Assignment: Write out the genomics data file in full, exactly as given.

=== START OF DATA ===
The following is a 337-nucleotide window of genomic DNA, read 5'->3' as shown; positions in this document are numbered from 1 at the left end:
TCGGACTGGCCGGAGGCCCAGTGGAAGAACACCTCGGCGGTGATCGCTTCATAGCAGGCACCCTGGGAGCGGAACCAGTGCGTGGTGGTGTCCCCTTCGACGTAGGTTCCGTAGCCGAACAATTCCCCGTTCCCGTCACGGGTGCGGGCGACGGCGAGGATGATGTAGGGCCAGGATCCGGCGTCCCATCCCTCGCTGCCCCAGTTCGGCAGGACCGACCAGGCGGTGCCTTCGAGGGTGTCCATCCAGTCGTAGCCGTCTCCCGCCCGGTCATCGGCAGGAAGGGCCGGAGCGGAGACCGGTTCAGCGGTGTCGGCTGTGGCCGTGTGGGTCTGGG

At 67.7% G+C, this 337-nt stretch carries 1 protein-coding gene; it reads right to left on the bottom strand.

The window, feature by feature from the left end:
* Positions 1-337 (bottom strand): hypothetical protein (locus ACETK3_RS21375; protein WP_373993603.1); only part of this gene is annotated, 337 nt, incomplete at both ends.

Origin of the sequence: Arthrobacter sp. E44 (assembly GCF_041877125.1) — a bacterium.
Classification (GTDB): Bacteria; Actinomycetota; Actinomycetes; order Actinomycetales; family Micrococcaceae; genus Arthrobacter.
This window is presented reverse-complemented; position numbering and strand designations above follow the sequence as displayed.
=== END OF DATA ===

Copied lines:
The following is a 337-nucleotide window of genomic DNA, read 5'->3' as shown; positions in this document are numbered from 1 at the left end:
TCGGACTGGCCGGAGGCCCAGTGGAAGAACACCTCGGCGGTGATCGCTTCATAGCAGGCACCCTGGGAGCGGAACCAGTGCGTGGTGGTGTCCCCTTCGACGTAGGTTCCGTAGCCGAACAATTCCCCGTTCCCGTCACGGGTGCGGGCGACGGCGAGGATGATGTAGGGCCAGGATCCGGCGTCCCATCCCTCGCTGCCCCAGTTCGGCAGGACCGACCAGGCGGTGCCTTCGAGGGTGTCCATCCAGTCGTAGCCGTCTCCCGCCCGGTCATCGGCAGGAAGGGCCGGAGCGGAGACCGGTTCAGCGGTGTCGGCTGTGGCCGTGTGGGTCTGGG

At 67.7% G+C, this 337-nt stretch carries 1 protein-coding gene; it reads right to left on the bottom strand.

The window, feature by feature from the left end:
* Positions 1-337 (bottom strand): hypothetical protein (locus ACETK3_RS21375; protein WP_373993603.1); only part of this gene is annotated, 337 nt, incomplete at both ends.

Origin of the sequence: Arthrobacter sp. E44 (assembly GCF_041877125.1) — a bacterium.
Classification (GTDB): Bacteria; Actinomycetota; Actinomycetes; order Actinomycetales; family Micrococcaceae; genus Arthrobacter.
This window is presented reverse-complemented; position numbering and strand designations above follow the sequence as displayed.